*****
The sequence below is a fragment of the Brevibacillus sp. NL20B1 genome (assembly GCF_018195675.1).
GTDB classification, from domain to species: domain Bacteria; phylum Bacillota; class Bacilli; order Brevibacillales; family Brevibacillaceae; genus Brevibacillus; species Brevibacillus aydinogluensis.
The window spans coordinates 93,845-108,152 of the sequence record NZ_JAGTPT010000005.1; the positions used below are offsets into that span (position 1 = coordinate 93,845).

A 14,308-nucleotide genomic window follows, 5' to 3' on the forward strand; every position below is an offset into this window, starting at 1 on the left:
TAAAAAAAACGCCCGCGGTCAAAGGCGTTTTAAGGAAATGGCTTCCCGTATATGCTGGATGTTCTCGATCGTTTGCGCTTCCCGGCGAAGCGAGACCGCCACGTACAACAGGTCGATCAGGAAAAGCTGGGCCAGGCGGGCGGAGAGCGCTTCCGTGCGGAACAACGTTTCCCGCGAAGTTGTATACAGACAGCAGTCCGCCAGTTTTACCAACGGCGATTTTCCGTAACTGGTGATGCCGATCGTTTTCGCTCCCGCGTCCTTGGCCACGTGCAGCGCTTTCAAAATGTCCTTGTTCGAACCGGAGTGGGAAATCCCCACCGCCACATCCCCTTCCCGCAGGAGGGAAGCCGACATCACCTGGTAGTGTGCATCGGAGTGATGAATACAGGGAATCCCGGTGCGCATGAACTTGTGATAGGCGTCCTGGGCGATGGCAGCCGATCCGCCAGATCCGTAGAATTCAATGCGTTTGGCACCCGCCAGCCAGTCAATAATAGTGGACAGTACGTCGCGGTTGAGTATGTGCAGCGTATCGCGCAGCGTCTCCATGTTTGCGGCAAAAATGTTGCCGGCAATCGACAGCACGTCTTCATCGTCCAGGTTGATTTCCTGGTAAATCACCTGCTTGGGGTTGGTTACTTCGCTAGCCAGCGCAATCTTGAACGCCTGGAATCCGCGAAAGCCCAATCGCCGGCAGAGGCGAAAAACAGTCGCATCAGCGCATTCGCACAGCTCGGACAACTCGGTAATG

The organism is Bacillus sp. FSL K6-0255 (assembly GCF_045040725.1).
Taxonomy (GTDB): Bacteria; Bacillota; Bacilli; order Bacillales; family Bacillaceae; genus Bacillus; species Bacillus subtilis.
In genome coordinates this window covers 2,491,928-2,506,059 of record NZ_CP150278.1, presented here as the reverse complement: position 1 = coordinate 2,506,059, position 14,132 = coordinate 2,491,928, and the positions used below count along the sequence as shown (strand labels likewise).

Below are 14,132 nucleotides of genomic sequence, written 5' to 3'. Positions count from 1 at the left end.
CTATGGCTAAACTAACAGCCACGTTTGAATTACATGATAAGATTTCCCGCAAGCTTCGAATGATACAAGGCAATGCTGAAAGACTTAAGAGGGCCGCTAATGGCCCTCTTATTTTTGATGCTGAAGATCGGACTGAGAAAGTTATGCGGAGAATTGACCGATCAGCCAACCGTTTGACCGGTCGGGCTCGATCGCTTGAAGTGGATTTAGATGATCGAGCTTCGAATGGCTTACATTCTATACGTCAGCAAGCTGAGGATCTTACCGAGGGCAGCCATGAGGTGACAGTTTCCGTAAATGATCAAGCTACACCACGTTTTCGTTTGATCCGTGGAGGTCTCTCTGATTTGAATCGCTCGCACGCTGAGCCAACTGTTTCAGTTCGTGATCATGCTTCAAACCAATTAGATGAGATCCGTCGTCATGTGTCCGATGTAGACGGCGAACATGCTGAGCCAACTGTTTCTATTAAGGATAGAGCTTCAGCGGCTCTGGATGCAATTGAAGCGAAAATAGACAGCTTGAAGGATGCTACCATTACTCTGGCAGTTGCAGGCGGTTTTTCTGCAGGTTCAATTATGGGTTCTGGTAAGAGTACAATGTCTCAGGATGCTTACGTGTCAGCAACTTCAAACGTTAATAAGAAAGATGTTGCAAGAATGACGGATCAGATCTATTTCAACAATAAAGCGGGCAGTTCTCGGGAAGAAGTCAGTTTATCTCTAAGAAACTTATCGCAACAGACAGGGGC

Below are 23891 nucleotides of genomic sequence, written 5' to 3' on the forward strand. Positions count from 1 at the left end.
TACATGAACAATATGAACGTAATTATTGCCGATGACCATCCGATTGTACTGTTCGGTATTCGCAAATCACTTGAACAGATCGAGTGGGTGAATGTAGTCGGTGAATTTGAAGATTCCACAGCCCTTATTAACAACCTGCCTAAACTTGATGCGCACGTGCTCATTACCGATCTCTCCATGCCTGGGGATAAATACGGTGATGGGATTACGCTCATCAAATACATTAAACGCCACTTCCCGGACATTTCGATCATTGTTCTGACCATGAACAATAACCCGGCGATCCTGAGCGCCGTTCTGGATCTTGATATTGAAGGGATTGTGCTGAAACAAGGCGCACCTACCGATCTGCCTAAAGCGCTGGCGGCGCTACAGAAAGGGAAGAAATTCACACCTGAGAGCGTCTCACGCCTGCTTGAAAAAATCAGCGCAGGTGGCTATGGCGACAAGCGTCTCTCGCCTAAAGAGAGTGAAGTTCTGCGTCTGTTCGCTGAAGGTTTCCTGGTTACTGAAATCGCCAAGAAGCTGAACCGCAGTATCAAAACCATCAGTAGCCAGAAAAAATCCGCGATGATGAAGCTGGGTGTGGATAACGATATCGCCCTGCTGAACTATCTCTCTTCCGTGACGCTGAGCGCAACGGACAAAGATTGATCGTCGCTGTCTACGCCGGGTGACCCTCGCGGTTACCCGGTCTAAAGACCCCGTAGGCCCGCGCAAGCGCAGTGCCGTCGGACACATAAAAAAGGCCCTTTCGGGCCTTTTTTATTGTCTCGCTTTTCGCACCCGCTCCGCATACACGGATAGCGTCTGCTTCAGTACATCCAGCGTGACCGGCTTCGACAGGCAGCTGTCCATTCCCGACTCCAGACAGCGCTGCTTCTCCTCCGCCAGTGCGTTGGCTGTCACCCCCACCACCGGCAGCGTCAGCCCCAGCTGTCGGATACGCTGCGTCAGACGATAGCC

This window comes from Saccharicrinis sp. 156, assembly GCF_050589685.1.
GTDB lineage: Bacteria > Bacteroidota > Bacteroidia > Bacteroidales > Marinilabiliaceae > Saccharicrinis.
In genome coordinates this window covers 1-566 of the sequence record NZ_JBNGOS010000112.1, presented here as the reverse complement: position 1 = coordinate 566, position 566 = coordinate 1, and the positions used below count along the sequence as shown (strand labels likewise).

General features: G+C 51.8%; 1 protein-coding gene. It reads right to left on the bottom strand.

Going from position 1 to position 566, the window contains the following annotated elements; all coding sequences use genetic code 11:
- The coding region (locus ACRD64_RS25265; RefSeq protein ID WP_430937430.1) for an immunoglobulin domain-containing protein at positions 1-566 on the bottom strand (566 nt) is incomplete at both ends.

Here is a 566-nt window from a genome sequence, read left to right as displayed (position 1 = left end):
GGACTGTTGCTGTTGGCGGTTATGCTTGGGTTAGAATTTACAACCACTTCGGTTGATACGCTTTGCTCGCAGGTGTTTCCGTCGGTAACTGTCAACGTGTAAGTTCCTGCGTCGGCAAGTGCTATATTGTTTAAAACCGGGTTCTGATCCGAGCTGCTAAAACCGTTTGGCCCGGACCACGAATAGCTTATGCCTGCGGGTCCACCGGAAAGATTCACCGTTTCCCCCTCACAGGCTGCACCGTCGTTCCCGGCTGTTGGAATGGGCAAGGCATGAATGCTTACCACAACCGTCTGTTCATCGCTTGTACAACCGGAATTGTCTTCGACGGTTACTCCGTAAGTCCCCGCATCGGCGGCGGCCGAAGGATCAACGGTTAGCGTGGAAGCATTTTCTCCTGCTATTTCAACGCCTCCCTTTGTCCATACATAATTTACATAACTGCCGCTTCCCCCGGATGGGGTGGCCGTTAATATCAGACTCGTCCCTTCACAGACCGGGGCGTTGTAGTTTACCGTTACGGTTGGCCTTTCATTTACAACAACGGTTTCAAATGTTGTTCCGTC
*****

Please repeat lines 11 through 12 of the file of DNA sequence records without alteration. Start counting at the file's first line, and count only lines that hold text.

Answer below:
Below are 23891 nucleotides of genomic sequence, written 5' to 3' on the forward strand. Positions count from 1 at the left end.
TACATGAACAATATGAACGTAATTATTGCCGATGACCATCCGATTGTACTGTTCGGTATTCGCAAATCACTTGAACAGATCGAGTGGGTGAATGTAGTCGGTGAATTTGAAGATTCCACAGCCCTTATTAACAACCTGCCTAAACTTGATGCGCACGTGCTCATTACCGATCTCTCCATGCCTGGGGATAAATACGGTGATGGGATTACGCTCATCAAATACATTAAACGCCACTTCCCGGACATTTCGATCATTGTTCTGACCATGAACAATAACCCGGCGATCCTGAGCGCCGTTCTGGATCTTGATATTGAAGGGATTGTGCTGAAACAAGGCGCACCTACCGATCTGCCTAAAGCGCTGGCGGCGCTACAGAAAGGGAAGAAATTCACACCTGAGAGCGTCTCACGCCTGCTTGAAAAAATCAGCGCAGGTGGCTATGGCGACAAGCGTCTCTCGCCTAAAGAGAGTGAAGTTCTGCGTCTGTTCGCTGAAGGTTTCCTGGTTACTGAAATCGCCAAGAAGCTGAACCGCAGTATCAAAACCATCAGTAGCCAGAAAAAATCCGCGATGATGAAGCTGGGTGTGGATAACGATATCGCCCTGCTGAACTATCTCTCTTCCGTGACGCTGAGCGCAACGGACAAAGATTGATCGTCGCTGTCTACGCCGGGTGACCCTCGCGGTTACCCGGTCTAAAGACCCCGTAGGCCCGCGCAAGCGCAGTGCCGTCGGACACATAAAAAAGGCCCTTTCGGGCCTTTTTTATTGTCTCGCTTTTCGCACCCGCTCCGCATACACGGATAGCGTCTGCTTCAGTACATCCAGCGTGACCGGCTTCGACAGGCAGCTGTCCATTCCCGACTCCAGACAGCGCTGCTTCTCCTCCGCCAGTGCGTTGGCTGTCACCCCCACCACCGGCAGCGTCAGCCCCAGCTGTCGGATACGCTGCGTCAGACGATAGCC